‘A deadly combination’: excessive heat adds to Arizona opioid epidemic’s toll | Phoenix
ANdy Brack was out cold with his head slumped back on the driver’s seat of a white pickup truck, a faint blue tinge around his lips. His friend, Ellen, had called 911 after the 50-year-old lost consciousness while driving to the store.
Brack had been smoking fentanyl for two days straight, according to Ellen, who managed to stop the vehicle from crashing. It was around 4.30pm and boiling outside, almost 108F (42C), and the pickup didn’t have air conditioning. She was doing CPR compressions when the paramedics arrived.
Unable to rouse him, the paramedics administered the drug naloxone via an injection into his upper left arm. The drug, widely known by the brand name Narcan, is an emergency treatment for opioid overdose that temporarily reverses the depressive and potentially fatal effects on the cardiovascular and respiratory systems.
Brack came to abruptly. He refused to be taken to the hospital and became angry as the opioid withdrawals set-in. “I’m sober, I need a cigarette,” he said to Ellen as they drove off.
America’s opioid crisis has reached epidemic levels.
In Arizona alone paramedics and police have responded to between 700 and 800 suspected overdoses every month so far this year, administering naloxone in 80% of callouts. Just over half were aged between 25 and 44, while 6% were over 75 years old. Overall, 93% survived, at least on that occasion.
Drug overdoses accounted for more than 50,000 hospital admissions and emergency room visits between 2020 and 2021.
Nationwide, about a million Americans have died from drug overdoses since 1999, with around 100,000 deaths in the past year. About two-thirds of the recent fatalities – about 170 a day, mostly working-age Americans – have involved synthetic or human-made opioids like fentanyl, which is 50 to 100 times more potent than heroin or morphine.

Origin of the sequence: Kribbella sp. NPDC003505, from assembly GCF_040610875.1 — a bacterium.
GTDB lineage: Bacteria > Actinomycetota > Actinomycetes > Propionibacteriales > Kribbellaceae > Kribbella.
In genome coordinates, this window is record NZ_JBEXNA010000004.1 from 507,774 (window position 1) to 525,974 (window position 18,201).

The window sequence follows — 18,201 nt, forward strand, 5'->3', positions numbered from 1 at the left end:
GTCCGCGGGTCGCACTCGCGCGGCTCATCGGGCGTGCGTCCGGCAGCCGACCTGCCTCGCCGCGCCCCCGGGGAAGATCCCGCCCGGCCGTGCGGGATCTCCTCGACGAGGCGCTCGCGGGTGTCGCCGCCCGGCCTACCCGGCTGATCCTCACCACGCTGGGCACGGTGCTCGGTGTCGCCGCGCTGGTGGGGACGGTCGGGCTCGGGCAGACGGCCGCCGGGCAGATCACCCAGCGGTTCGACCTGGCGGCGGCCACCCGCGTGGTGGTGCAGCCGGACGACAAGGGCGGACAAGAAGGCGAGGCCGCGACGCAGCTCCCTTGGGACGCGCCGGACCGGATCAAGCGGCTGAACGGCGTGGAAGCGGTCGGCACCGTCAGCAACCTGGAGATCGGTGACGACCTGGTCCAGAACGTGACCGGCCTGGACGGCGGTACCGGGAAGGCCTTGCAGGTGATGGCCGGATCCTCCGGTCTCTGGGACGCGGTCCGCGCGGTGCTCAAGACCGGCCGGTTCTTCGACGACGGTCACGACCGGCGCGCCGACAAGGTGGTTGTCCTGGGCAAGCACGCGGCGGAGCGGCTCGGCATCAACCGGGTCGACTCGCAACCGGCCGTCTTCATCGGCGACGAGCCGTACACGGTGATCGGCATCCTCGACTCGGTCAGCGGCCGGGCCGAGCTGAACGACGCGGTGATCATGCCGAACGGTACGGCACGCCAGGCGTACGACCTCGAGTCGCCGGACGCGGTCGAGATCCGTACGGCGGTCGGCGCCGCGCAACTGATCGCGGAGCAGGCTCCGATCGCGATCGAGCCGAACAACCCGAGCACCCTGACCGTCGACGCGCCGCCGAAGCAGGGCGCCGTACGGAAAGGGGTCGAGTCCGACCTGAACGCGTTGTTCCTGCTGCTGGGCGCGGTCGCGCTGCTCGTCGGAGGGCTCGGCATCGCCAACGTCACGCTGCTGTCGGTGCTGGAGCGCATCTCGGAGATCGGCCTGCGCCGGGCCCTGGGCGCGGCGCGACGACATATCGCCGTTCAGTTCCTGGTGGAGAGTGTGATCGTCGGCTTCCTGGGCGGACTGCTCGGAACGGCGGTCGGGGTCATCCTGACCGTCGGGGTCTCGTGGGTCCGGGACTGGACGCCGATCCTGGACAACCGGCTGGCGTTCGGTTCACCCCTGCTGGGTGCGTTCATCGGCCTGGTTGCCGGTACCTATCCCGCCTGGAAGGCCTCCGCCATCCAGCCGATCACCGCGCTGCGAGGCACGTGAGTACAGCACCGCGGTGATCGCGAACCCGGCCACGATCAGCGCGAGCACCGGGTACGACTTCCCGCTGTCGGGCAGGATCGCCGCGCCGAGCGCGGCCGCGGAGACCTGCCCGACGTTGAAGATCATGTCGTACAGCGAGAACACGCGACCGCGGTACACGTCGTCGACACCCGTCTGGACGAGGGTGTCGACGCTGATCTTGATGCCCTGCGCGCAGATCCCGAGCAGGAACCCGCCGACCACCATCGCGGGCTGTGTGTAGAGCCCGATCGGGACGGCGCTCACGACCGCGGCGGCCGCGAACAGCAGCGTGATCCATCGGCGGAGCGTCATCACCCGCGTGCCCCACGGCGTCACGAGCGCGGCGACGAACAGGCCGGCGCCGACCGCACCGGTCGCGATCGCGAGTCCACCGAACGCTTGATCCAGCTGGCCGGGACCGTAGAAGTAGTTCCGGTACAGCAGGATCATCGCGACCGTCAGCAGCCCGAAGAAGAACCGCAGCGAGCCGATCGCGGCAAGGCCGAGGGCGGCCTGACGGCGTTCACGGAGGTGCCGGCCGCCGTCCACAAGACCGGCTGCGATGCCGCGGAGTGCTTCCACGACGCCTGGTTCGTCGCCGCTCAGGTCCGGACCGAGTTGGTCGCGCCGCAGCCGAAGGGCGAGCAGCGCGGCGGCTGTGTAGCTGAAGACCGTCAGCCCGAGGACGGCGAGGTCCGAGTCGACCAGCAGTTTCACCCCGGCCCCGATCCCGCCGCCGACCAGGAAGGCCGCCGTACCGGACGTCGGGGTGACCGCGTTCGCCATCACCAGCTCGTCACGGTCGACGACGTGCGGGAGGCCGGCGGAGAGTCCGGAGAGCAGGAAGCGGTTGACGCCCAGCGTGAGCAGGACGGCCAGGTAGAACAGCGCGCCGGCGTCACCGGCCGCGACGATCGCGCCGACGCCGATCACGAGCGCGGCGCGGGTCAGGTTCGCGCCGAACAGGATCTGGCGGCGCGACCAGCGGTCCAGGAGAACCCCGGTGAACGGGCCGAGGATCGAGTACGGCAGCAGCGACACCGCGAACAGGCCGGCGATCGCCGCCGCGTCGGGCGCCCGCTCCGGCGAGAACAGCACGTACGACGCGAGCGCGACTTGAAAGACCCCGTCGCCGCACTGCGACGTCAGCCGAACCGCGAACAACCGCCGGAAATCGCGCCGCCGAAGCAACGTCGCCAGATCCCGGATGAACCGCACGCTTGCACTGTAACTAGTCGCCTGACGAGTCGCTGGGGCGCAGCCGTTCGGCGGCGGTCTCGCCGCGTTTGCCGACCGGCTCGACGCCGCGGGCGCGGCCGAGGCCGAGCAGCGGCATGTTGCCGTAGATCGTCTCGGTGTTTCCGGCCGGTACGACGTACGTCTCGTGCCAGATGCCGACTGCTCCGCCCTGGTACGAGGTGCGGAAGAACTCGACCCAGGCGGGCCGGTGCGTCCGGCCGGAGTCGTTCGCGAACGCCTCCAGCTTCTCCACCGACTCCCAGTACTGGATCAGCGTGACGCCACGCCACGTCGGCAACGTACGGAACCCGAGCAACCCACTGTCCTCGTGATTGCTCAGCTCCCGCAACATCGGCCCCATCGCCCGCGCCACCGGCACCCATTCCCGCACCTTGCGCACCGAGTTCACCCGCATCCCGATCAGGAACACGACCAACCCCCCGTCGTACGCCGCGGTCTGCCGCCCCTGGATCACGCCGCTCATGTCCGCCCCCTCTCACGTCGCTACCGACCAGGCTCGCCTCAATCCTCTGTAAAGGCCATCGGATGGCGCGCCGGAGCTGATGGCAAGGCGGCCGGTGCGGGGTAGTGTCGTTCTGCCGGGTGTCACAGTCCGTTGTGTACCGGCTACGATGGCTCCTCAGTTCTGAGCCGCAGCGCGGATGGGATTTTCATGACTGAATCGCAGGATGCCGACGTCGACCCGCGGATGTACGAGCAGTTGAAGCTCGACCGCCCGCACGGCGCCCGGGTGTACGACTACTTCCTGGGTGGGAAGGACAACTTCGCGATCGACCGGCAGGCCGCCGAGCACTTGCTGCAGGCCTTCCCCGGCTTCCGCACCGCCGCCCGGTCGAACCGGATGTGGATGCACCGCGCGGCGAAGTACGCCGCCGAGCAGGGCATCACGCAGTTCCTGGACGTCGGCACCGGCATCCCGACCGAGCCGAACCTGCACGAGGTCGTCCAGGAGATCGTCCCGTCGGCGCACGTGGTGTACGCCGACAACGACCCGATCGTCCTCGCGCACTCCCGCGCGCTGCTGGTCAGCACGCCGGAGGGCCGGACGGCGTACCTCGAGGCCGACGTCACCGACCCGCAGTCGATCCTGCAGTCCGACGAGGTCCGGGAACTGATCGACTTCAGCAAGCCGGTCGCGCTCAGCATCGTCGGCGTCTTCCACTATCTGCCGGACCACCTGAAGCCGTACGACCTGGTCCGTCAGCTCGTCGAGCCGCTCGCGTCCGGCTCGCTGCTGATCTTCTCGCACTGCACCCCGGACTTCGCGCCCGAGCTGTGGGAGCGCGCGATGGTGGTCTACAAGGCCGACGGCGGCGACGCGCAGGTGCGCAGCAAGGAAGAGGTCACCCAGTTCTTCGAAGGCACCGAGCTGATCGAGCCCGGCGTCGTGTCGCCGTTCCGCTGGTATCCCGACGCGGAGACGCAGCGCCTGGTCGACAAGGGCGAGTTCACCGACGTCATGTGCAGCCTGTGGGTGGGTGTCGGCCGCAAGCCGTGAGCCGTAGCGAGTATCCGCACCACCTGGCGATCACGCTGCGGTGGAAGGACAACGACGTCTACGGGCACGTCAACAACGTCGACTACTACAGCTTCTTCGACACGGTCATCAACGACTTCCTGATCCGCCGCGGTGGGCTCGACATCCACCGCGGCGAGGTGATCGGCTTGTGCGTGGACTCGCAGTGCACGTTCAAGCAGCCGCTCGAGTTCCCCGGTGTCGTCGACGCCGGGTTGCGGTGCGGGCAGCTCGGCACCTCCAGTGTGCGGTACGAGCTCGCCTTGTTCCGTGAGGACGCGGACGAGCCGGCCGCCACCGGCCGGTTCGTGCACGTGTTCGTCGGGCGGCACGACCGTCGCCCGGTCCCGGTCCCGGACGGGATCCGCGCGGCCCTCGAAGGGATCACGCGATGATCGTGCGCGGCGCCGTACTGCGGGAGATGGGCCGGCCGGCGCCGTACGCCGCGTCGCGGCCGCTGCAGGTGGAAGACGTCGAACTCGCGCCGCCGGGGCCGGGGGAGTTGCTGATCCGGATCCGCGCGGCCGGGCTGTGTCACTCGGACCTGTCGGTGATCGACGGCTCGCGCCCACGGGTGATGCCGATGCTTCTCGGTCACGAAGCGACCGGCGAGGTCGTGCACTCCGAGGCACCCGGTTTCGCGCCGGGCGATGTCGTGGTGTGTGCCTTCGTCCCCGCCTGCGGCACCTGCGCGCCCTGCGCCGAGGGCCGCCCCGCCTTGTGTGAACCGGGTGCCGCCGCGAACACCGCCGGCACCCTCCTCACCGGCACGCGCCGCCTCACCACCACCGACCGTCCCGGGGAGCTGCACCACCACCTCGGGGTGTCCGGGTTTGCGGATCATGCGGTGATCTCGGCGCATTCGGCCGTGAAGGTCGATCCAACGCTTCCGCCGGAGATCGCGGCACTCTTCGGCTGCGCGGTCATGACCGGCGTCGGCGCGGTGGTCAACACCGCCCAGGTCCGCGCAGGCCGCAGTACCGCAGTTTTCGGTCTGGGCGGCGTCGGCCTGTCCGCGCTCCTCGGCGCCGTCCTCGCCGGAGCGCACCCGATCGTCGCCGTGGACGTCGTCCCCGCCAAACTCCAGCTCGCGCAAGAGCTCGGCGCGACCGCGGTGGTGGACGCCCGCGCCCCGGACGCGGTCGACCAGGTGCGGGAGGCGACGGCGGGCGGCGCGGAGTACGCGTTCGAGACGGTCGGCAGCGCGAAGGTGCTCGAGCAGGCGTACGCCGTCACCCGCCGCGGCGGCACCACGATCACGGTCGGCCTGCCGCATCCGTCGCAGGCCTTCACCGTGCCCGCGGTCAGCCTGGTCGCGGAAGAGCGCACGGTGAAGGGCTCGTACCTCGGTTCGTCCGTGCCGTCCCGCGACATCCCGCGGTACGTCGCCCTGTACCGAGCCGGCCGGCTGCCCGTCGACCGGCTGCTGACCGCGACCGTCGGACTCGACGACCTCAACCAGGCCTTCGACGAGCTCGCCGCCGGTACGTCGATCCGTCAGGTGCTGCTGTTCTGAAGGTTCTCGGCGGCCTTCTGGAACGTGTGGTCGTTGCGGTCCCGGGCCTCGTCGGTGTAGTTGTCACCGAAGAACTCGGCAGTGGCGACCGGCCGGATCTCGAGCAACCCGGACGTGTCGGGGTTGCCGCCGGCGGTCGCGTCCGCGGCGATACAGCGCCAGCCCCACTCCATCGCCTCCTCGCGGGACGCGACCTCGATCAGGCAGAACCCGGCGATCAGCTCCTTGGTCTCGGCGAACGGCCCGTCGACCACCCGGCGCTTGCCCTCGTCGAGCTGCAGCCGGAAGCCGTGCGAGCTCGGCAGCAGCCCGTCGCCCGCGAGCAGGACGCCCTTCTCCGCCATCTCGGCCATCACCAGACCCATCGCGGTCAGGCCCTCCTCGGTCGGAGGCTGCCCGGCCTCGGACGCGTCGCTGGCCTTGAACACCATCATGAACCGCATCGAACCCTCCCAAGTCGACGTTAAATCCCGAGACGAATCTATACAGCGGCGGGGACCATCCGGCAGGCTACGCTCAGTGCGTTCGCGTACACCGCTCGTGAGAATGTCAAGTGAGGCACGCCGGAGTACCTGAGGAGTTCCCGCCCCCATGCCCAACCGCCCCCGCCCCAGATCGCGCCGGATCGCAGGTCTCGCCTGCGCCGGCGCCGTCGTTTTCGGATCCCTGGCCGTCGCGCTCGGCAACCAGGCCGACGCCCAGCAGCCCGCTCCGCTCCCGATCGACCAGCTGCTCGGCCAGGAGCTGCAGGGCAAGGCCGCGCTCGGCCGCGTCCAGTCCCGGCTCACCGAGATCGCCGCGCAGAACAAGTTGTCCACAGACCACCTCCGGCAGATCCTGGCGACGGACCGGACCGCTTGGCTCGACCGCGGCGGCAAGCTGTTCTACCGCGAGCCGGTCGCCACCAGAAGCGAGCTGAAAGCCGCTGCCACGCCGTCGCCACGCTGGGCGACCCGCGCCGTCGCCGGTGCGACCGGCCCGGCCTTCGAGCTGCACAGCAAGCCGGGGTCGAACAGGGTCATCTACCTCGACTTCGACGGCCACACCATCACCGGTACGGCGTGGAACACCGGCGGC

In Arizona, there were 2,006 opioid confirmed fatalities last year – an 80% rise compared with 2018. Of the deaths in 2021, 94% involved synthetics like fentanyl, up from 69% in 2018. While heroin deaths dropped by 68% over the same period.
Synthetics, which are cheaper, more potent and easier to traffic in large quantities, are flooding communities across the country.
The number of fentanyl pills seized in Arizona has soared in recent years, doubling from 6m in 2020 to almost 12m last year, according to the Drug Enforcement Administration in Phoenix.
“It’s terrifying. We are talking about a tidal wave of drugs coming into Arizona and then being repackaged and shipped throughout the United States,” Cheri Oz, a DEA special agent from the Phoenix division, said recently.
Mexico is currently the dominant source for drugs manufactured in clandestine labs using easy-to-purchase precursors from China. The vast majority of the drugs enter overland across the southern border, after which the pills are often moved by regular postal and courier services.
Law enforcement has been outpaced and outmanoeuvred by criminal networks, according to a bipartisan investigation by the Commission on Combating Synthetic Opioid Trafficking.